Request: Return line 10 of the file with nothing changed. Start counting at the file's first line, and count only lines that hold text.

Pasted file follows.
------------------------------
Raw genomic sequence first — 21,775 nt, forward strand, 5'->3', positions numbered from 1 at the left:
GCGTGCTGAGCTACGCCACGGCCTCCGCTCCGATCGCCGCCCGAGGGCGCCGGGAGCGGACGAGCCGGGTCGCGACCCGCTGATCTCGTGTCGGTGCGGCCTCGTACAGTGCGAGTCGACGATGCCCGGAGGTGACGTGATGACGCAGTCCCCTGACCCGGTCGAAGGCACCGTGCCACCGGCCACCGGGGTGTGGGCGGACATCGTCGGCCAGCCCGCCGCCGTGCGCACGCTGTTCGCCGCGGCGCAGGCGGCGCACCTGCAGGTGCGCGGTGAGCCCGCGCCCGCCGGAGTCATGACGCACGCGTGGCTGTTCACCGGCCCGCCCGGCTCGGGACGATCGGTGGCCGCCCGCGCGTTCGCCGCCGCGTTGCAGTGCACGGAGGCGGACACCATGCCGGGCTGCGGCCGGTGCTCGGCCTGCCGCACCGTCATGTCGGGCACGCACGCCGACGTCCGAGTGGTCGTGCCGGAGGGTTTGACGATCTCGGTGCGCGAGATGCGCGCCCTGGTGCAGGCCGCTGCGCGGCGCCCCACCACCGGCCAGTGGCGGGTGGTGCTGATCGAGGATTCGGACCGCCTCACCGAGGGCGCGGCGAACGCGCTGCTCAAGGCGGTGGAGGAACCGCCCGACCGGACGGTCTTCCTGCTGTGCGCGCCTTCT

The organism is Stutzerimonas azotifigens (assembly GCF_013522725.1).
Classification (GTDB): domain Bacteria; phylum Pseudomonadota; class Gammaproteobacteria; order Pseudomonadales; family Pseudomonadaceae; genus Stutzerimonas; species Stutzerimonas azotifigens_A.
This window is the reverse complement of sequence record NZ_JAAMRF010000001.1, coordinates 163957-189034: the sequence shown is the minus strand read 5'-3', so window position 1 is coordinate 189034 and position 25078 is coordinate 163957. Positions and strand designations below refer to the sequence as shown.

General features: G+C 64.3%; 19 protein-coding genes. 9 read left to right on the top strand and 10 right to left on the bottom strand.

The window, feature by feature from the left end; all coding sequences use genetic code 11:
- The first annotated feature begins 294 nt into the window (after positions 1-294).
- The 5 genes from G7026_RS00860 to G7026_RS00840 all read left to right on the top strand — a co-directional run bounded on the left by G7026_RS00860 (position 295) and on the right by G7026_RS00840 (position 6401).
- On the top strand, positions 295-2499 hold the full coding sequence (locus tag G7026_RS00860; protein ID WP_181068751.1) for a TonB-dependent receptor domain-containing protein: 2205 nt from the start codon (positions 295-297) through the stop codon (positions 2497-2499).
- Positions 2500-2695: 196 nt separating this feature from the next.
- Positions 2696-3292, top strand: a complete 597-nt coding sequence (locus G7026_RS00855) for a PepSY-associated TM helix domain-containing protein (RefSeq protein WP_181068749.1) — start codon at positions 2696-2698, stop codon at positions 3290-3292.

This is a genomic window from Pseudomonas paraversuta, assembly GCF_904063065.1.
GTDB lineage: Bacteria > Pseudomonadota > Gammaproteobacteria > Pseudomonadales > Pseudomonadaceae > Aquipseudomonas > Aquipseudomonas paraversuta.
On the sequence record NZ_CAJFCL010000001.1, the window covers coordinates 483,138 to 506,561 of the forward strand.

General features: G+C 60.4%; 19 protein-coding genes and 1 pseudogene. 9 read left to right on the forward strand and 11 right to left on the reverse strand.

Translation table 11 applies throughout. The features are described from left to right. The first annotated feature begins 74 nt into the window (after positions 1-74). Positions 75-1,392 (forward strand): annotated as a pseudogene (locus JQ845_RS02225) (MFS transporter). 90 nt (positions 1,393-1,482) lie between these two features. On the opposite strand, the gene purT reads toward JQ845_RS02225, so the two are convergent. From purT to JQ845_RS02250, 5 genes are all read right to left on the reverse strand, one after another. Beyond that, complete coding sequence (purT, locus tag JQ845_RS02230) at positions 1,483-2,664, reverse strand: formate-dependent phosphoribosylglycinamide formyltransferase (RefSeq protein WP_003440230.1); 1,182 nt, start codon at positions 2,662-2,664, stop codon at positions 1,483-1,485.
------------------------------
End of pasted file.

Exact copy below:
- On the top strand, positions 295-2499 hold the full coding sequence (locus tag G7026_RS00860; protein ID WP_181068751.1) for a TonB-dependent receptor domain-containing protein: 2205 nt from the start codon (positions 295-297) through the stop codon (positions 2497-2499).